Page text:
Covering Trauma News: Craft, Ethics and Self-care
Panel: Navigating Gender-Based Issues in Reporting, Online and Off
GIJC Panel: Protecting Your Health While Covering Human Tragedy
Panel: The "American" Dream, Immigration and Belonging
Documentary filmmaker Liisa Hyvarinen has, she says, experienced the best and worst outcomes of clinical depression.
Just days before her 15th birthday, her father — an accomplished professor of physiology, an avid biker, skier, and gardener, a husband and a father of three — killed himself. The morning of his death, Hyvarinen answered the phone and confirmed her father’s suicide to a local reporter.
“He committed suicide after a long clinical depression that, unfortunately, he was not able to find help for,” Hyvarinen says. That one act, the one that ended his life, ultimately defined him — at least to some.
“Every time I disclosed to anyone how my father died, everything that he ever accomplished in life, which was a lot, all of a sudden got completely eclipsed by his one last desperate act,” she says.
But, she adds, “he was so much more than that.” (For more on his life and accomplishments, see Remembering My Father).
Unlike her father, Hyvarinen’s sister, who also has suffered from depression, has sought help. She now leads a productive, and a happy life, Hyvarinen says.
Those deeply personal experiences, along with media coverage of an unrelated high-profile suicide that “devalued the human being that was lost,” ultimately inspired Hyvarinen to produce Silent Screams. The documentary tells individual stories of depression and suicidal tendencies, but also gives much needed context to depression as a social problem — a shared problem.
The media have an opportunity, she says, to tell better, more complete stories — to tell stories about conquering depression.
“I think there’s a great chance of saving lives … there’s a lot of room here in terms of doing stories about mental health issues.”
In Silent Screams, Hyvarinen tells of intimate struggles with depression — including the personal stories of journalist Mike Wallace and of David Smith, former husband of Susan Smith who was convicted of killing her young sons by drowning them in her car in a South Carolina Lake in 1994. (For more, including video excerpts, order information and advice for journalists, see Silent Screams).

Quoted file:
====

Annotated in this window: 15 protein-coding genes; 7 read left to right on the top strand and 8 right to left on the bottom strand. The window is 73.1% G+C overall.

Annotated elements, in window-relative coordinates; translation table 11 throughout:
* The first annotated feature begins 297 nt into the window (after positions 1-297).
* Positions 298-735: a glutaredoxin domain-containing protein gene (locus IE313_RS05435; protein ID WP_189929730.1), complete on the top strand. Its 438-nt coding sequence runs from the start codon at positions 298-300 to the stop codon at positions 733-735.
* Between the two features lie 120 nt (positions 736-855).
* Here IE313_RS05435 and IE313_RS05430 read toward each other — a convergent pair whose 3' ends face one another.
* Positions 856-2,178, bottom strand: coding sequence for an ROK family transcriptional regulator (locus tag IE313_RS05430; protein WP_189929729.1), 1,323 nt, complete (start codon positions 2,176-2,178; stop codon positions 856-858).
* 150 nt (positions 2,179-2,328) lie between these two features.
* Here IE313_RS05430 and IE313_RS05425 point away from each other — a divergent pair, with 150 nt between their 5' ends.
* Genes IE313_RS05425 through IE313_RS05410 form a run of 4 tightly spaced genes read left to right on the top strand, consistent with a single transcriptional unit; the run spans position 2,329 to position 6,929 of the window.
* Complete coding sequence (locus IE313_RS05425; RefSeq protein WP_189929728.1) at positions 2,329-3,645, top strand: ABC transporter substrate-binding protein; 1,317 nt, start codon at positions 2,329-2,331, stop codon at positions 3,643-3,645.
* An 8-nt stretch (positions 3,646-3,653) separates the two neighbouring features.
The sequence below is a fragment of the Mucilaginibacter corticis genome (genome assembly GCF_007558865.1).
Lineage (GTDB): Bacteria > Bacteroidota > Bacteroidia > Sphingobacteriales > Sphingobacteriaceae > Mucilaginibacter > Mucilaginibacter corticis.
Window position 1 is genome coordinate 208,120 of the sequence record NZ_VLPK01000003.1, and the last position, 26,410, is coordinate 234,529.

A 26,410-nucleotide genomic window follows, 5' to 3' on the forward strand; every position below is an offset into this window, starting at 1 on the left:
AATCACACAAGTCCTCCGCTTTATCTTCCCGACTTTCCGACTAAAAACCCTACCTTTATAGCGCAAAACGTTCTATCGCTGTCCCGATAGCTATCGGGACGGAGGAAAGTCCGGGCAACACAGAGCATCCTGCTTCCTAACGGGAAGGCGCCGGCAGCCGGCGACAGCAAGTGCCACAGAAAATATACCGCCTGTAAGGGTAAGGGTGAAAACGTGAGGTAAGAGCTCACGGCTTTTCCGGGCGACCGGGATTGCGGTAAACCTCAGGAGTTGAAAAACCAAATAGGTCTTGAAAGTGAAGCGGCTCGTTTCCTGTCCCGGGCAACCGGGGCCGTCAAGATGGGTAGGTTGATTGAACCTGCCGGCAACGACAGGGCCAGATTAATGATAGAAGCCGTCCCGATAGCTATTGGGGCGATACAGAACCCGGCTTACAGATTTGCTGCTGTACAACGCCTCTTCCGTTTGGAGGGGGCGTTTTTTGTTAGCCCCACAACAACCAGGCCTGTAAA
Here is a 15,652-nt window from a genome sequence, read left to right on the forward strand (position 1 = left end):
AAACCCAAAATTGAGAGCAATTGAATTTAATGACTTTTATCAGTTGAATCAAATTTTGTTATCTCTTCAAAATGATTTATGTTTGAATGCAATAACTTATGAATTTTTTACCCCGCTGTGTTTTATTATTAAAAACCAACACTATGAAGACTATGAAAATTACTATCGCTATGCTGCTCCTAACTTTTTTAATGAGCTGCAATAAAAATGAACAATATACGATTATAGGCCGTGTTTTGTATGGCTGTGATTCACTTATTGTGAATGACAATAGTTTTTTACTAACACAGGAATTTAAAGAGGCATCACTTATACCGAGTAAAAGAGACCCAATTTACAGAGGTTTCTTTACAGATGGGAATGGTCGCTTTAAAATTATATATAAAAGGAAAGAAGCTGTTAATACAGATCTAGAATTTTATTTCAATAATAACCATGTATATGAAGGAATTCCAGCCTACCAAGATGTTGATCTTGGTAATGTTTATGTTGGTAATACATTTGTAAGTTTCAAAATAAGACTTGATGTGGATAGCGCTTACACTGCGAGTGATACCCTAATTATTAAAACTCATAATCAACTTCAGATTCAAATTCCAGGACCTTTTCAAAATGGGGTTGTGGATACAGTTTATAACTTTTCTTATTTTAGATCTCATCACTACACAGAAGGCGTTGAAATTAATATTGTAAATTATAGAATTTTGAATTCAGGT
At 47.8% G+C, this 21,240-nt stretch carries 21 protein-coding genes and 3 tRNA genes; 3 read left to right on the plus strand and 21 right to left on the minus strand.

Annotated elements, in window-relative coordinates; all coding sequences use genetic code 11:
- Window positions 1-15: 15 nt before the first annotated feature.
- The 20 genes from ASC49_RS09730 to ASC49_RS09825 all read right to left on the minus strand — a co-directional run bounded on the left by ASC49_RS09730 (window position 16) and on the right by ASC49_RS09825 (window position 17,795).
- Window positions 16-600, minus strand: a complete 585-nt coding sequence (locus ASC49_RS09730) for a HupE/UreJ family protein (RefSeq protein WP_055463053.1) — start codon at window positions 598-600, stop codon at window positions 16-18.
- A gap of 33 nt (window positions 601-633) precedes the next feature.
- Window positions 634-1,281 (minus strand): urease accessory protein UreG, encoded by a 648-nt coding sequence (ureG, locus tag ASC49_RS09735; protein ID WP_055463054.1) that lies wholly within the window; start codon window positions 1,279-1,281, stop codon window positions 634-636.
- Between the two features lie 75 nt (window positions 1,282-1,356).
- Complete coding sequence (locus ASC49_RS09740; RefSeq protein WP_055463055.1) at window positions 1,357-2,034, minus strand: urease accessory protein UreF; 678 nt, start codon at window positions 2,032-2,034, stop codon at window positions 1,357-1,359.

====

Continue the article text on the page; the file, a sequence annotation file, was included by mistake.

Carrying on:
Both men, says Hyvarinen, have shown that severe depression can be overcome. David Smith, she says, “was able to go on with his life, battle depression, battle suicidal thoughts, and then make a new life for himself. I think that’s a very powerful message to anyone else who might have these thoughts.”
She adds: “I think Wallace and Smith both were on the leading edge of famous people being willing to talk about their private pain … because they both believe that by talking about it they can help other people.”
Hyvarinen also believes that it is crucial to place these stories into social and cultural context. Silent Screams, for instance, includes details from the 1999 Surgeon General’s Call to Action Against Suicide, information about suicide among teenagers and in the African-American Community, and about organizations formed to prevent suicide.
Indeed, studies show that suicide is a particular problem among certain segments of society. According to the National Center for Injury Prevention and Control, suicide rates generally increase with age and are highest among Americans over 65. On the other end of the age spectrum, 15 percent of suicides in 2000 were by people younger than 25. Suicide is the third leading cause of death for people between 15 and 24 years old, with gay youths being at particular risk. Suicide rates are disproportionately high among young male Native Americans and have recently increased among young black males. And, frighteningly, suicide has risen dramatically in recent years among children between 10 and 14.
Clinical psychiatrist Frank Ochberg says it’s important for journalists to understand the clinical definition of depression, effective therapies, and the populations most at risk for suicide (For more, see What Journalists Should Know).
Yet this sort of demographic context, and the problem of cultural isolation, is rarely seen in daily news coverage.
“What media coverage hasn’t done,” says Hyvarinen, “is put this very important medical story into a perspective. There are hundreds of thousands of people who attempt (suicide) every year. And these are treatable illnesses, mostly depression. Because of the stigma attached to the subject people don’t go and get help.”
When children are victims of violence, journalists have a responsibility to report the truth with compassion and sensitivity.
A 40-page guide to help journalists, photojournalists and editors report on violence while protecting both victims and themselves. Click here for a Ukrainian translation.
Your contributions help the Dart Center nurture informed, innovative and ethical news reporting on violence, conflict and tragedy worldwide.
The Dart Center is a project of the Columbia University Graduate School of Journalism.